Ultimately, it’s an average opening but mainly ruined for the music switch-up - which was clearly done for comic effect but fails miserably - and the general sense of déjà-vu.
22. For Your Eyes Only (1981) - Rating 2/5
With a promising start as Roger Moore’s Bond is seen paying tribute over his dead wife’s grave - a fleeting but encouraging nod to continuity - it descends rather quickly as our spy is tricked into entering a helicopter that is being remote-controlled by an unnamed neck-brace wearing bald man in a wheelchair. Amidst sweeping shots as the ‘copter flies aimlessly around and the pilot is murdered with an electric shock, Bond at first struggles to climb into the newly vacated cockpit but eventually arrests control over the situation and – with odds that would make even the most cocksure gambler squirm - actually swings by to pick up the wheelchair villain mid-flight.
After some, admittedly, decent stunt work and model shots, the scene ends with one of the most surreal lines of dialogue in the history of film, as the bald villain hanging from the ‘copter barters with Bond, offering ‘a delicatessen in stainless steel!’ This doesn’t do much for 007 as he – after making a lazy ‘bald’ joke - then drops our villain into a large industrial chimney to the sound of him screaming ‘MRR BONNDD!’ followed by some unconvincing foley work to simulate the wheelchair crashing down. And THAT is what precedes Sheena Easton’s title song.
Tonally, this is a strange beginning for this film. For Your Eyes Only is the more serious of Moore’s run as they tried to bring the character back down to reality after the dizzying farce that Moonraker became. Although, Moore wasn’t keen on this humour-less take; you can tell from his performance that he wanted to bring out the laughs in each scene and this opening feels like a concession to him from the film-makers. The dramatic initial minutes morph into slapstick when Tom Conti’s score kicks in and it doesn’t quite fit with the rest of the film.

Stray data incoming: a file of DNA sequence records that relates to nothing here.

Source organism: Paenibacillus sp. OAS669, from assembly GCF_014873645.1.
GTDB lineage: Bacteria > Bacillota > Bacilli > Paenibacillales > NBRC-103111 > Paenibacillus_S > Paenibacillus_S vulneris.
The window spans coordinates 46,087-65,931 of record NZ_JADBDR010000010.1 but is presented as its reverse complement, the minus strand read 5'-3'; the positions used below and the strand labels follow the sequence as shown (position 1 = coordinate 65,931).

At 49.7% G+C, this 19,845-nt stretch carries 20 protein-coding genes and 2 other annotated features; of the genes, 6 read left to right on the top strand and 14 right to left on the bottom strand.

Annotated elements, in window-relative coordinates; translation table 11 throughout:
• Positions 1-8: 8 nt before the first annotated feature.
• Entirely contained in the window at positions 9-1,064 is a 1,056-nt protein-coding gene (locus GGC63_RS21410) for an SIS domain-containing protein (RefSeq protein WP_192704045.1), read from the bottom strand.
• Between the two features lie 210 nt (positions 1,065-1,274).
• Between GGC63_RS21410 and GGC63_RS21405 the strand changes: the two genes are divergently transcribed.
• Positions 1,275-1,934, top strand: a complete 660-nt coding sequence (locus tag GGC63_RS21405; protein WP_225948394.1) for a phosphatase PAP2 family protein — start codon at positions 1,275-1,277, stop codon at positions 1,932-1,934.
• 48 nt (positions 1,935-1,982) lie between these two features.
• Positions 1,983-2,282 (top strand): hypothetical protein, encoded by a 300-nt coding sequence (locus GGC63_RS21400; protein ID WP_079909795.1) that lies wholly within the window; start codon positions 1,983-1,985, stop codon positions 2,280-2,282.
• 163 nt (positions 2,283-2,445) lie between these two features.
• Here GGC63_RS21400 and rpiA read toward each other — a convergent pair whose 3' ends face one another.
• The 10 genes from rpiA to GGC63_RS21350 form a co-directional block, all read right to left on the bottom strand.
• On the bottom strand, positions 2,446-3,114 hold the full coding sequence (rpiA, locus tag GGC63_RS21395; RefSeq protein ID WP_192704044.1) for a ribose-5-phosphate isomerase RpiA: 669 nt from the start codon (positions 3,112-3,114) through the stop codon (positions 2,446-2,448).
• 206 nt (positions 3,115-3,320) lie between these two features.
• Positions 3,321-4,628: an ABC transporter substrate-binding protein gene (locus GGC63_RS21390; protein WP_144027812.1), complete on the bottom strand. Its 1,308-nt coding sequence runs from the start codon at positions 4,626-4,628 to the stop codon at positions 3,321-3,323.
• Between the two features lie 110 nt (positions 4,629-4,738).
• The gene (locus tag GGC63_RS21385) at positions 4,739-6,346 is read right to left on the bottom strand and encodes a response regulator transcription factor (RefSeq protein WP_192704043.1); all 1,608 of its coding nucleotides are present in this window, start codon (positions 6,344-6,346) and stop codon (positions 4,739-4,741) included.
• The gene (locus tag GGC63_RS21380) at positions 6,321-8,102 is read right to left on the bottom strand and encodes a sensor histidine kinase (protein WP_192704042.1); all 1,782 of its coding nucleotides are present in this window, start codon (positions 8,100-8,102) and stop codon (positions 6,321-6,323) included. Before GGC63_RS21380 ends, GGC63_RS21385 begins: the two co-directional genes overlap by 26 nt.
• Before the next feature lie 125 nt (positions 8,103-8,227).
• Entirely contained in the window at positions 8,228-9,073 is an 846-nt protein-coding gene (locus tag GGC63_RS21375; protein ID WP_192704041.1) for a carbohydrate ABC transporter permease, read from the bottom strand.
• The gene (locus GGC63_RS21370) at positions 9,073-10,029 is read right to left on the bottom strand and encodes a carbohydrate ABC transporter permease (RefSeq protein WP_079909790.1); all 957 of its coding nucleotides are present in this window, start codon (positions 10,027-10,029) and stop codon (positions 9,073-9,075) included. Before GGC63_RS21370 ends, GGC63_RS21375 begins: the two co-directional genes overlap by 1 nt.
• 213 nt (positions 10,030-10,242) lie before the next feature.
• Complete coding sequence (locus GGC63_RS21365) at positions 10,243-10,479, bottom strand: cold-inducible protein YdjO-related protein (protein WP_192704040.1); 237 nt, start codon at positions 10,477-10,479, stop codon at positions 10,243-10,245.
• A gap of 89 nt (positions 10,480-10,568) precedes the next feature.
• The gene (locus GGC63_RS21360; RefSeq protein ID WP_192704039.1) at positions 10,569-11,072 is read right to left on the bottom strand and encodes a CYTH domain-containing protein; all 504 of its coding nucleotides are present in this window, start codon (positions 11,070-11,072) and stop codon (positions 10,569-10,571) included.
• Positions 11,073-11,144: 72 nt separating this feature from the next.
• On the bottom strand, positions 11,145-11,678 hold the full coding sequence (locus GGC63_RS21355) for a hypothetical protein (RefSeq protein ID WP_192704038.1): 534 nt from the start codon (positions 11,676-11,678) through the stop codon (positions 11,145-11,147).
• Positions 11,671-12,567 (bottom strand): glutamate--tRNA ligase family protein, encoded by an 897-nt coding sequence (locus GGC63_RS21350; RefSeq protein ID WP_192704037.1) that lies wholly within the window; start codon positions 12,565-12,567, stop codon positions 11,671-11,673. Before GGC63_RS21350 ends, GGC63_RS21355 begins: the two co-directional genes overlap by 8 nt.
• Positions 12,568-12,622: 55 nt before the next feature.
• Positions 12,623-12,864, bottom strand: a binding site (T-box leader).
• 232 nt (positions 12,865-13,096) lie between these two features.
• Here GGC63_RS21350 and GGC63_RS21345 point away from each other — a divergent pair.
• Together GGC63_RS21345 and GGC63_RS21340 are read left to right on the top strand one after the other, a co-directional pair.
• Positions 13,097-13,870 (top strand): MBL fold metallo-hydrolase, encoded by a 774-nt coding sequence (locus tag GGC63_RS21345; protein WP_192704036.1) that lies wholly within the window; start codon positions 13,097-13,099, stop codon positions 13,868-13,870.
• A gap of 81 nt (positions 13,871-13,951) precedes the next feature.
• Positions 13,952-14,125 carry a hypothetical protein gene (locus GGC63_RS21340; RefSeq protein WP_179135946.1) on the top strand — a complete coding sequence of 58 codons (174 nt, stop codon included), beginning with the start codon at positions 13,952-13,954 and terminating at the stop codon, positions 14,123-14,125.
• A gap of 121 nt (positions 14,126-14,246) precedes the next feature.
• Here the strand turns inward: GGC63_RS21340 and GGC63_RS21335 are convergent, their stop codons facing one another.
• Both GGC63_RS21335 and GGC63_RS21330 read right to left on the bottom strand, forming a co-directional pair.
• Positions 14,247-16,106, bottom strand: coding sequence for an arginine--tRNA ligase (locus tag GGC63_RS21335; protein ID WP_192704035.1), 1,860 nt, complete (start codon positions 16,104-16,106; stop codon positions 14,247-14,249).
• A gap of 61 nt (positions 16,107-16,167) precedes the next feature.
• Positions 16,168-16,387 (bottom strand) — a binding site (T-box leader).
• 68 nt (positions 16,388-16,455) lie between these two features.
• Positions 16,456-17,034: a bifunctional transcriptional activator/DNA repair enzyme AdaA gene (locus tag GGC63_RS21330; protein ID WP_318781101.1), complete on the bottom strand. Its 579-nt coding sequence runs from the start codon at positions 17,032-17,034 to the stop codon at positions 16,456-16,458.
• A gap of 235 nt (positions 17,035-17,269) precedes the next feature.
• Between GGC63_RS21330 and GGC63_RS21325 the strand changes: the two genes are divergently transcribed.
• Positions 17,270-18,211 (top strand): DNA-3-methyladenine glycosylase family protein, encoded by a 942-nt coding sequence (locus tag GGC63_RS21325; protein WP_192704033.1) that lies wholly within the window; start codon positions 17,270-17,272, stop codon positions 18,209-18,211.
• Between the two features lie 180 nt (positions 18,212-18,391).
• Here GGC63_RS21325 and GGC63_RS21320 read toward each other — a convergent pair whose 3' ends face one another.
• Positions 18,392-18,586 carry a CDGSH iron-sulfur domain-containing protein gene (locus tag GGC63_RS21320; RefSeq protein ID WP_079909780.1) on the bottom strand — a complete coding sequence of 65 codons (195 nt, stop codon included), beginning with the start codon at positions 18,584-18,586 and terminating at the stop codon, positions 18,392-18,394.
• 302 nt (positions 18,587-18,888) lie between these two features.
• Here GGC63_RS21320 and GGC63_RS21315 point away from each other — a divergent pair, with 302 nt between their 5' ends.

But more obviously, this was clearly a scene manufactured to get one over the bane of the Broccoli family, Kevin McClory. For brevity’s sake, I will forgo explaining the entire Thunderball/Spectre legal troubles but the character Blofeld was legally owned by him at this point as well as use of the Spectre organisation and so the film-makers could only infer that it was him (the bald head, grey tunic, menacing voice and stroking a white cat are fair giveaways). It was their approach to making fun of the character and showing that he wasn’t needed anymore but ultimately comes off as petty and misjudged.
23. Diamonds Are Forever (1971) - Rating 1/5
How do you follow up the series’ most heart-wrenching moment with that ending of OHMSS (you know, the murder of the new Mrs Bond)? A Kurosawa/Kill Bill-like opening comes to mind, with a bloodthirsty, murdering, Bond-on-the-hunt?
Not quite, it seems. With Connery returning to the role as well as director Guy Hamilton trying to emulate the pizzazz and flair of Goldfinger, what we got was instead a disinterested Connery roughly manhandling a bikini-clad young woman, tumbling around with some stuntmen and then culminating with a strange confrontation with a man pretending to be Blofeld (a Blofeld that has inexplicably morphed into the smirking Charles Gray).
If you can ignore the awful dubbing as Connery opens the film, unseen, simply asking where Ernst Stavro Blofeld is to some unknown grunt, if you can ignore the weird editing as Connery seems to float towards the young lady and then hastily jump-cuts as it switches locations, if you can ignore the whole face-switching reveal and if you can ignore the underwhelming ‘mud pie’ fight then you will still be deflated by this opening. This is not how you follow up a film that previously ended with your main character’s wife’s murder. Awful.
And that is the list, folks! Feel free to comment and share yours. I will also eventually get round to completing the rest of the list to reach my favourite of the pre-titles sequences.
But until then I would love to hear your lists - we can at least agree on Diamonds Are Forever, right?